June 27, 2023 Reading Time: 5 minutes

If I were to sum up the rousing message of Étienne de La Boétie’s 16th Century monograph, The Politics of Obedience: The Discourse on Voluntary Servitude, I would say we are not victims of the world we see. We have reversed cause and effect. Tyranny is not happening to us, it is happening because of us. 

Are we deceiving ourselves about our role in enabling our oppressors? As Murray Rothbard put it in his brilliant introduction to La Boétie’s Discourse, “[T]yranny must necessarily be grounded upon general public acceptance.” 

Even worse, was Aldous Huxley right that people would embrace with joy their oppression? As Neil Postman wrote in Amusing Ourselves to Death, “[I]n Huxley’s vision, no Big Brother is required to deprive people of their autonomy, maturity and history. As he saw it, people will come to love their oppression, to adore the technologies that undo their capacities to think.”

Huxley wrote, “[T]he greater part of the population is not very intelligent, dreads responsibility, and desires nothing better than to be told what to do.”

If you are not living in San Francisco or another dystopian city, walk around your town and notice how people are naturally cooperative and peaceful. You may wonder, as La Boétie did, 

how it happens that so many men, so many villages, so many cities, so many nations, sometimes suffer under a single tyrant who has no other power than the power they give him; who is able to harm them only to the extent to which they have the willingness to bear with him; who could do them absolutely no injury unless they preferred to put up with him rather than contradict him.

“Put up with him rather than contradict him” has always been a human tendency and something we are all too familiar with. 

La Boétie’s Discourse was influenced by the Greek philosopher Plutarch’s essay “On Compliancy.” Michael Fontaine, a classics professor at Cornell, is working on a new translation of “On Compliancy.” In a series of talks, one public, Fontaine explains that Plutarch explored dysopia (not to be confused with dystopia). Dysopia is both an emotional “feeling of being pressured and bullied” and an “act of caving to an improper or inappropriate request.” Haven’t we all experienced dysopia when someone asks something unreasonable of us, and against our better judgment we do it anyway.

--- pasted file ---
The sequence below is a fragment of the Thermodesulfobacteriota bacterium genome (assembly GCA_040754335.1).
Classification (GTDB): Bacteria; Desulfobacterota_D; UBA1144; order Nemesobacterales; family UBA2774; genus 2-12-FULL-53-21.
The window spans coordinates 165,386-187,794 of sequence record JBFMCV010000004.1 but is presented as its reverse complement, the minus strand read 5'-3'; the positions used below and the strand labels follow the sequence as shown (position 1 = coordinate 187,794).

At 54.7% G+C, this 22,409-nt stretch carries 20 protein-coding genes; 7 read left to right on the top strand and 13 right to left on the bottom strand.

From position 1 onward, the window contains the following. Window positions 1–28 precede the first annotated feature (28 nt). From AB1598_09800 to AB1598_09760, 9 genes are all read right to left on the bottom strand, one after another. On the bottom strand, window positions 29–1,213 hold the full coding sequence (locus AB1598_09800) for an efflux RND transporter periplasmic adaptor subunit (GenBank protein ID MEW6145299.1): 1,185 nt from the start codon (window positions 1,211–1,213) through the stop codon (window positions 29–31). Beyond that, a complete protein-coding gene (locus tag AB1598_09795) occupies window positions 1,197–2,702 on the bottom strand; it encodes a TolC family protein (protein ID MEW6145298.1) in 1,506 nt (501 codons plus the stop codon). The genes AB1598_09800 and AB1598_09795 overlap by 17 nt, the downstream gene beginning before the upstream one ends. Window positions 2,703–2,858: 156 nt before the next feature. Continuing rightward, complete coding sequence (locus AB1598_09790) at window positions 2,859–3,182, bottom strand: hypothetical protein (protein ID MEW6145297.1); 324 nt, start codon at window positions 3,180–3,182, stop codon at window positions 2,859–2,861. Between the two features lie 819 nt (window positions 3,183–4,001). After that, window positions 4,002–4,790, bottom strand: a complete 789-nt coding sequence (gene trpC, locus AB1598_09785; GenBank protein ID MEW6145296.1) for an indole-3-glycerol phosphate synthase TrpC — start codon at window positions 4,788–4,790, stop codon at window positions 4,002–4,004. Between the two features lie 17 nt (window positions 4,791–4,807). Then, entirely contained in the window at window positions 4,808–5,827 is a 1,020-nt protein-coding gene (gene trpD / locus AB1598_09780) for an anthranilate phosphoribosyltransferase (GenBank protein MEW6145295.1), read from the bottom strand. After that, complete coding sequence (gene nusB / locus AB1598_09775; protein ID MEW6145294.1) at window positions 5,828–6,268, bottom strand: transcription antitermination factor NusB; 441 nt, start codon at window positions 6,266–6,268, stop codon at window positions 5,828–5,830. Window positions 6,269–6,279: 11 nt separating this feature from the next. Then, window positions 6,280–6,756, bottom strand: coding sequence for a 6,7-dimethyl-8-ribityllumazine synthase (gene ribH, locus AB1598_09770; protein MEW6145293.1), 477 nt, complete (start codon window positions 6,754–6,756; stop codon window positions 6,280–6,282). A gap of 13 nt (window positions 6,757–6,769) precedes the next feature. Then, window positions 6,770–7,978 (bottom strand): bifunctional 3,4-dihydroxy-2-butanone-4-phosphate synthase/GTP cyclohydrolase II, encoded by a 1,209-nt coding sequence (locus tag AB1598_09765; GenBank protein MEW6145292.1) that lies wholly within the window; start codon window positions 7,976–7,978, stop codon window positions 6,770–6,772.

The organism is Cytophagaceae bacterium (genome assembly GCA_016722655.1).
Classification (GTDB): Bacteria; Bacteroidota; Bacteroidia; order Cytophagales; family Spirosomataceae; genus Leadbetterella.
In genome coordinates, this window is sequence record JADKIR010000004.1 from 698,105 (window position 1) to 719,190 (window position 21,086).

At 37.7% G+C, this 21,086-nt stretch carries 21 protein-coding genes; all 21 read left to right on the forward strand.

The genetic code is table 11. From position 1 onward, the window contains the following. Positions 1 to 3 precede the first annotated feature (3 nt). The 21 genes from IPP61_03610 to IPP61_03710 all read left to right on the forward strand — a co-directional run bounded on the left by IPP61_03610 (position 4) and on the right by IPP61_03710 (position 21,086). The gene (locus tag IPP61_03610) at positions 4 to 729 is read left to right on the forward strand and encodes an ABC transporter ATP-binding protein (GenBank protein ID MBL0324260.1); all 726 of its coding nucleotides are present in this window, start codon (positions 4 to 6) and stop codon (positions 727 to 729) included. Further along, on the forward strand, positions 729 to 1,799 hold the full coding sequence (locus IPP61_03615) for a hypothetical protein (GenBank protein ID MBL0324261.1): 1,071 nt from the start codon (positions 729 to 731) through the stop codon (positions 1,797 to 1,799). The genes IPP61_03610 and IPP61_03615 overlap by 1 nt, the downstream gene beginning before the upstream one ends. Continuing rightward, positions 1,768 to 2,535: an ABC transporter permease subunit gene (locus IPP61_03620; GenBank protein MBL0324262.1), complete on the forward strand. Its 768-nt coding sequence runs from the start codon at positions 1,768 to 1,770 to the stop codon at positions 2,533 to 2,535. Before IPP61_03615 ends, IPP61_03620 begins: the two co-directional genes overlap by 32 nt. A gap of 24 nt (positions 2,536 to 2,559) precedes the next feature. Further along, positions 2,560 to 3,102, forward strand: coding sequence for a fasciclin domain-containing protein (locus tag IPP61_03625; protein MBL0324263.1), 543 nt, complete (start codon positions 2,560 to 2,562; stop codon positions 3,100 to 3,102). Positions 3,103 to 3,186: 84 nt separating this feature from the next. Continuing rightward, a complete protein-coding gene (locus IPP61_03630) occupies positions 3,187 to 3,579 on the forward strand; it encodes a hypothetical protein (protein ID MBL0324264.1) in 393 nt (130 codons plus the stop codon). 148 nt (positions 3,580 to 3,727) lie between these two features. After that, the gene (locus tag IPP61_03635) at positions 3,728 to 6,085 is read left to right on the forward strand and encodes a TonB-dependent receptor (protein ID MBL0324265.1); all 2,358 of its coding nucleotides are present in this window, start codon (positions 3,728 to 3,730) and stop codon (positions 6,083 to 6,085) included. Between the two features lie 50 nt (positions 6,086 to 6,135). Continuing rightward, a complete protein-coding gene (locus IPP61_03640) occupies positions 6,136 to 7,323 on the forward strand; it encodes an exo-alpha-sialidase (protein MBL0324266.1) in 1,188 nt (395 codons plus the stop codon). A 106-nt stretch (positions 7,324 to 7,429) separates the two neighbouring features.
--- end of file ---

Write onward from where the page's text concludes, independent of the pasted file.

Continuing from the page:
Plutarch was not necessarily writing about coercive interactions where force is applied; he was focused on situations where “it’s in your power to say no.” Perhaps you attended a workplace meeting in which someone proposed the unvaccinated be fired. Did you lead in the cheering? Did you lend your consent by saying nothing in opposition? Did you argue against vaccine mandates for students whose risks from the vaccine likely exceeded any benefits? Did you support the rights of others to make their own medical decisions? 

La Boétie correctly observed that we are “traitors” to ourselves by cooperating in our oppression:

He who thus domineers over you has only two eyes, only two hands, only one body, no more than is possessed by the least man among the infinite numbers dwelling in your cities; he has indeed nothing more than the power that you confer upon him to destroy you. Where has he acquired enough eyes to spy upon you, if you do not provide them yourselves? How can he have so many arms to beat you with, if he does not borrow them from you? 

La Boétie implored, “Resolve to serve no more.” He continued, “I do not ask that you place hands upon the tyrant to topple him over, but simply that you support him no longer; then you will behold him, like a great Colossus whose pedestal has been pulled away, fall of his own weight and break into pieces?”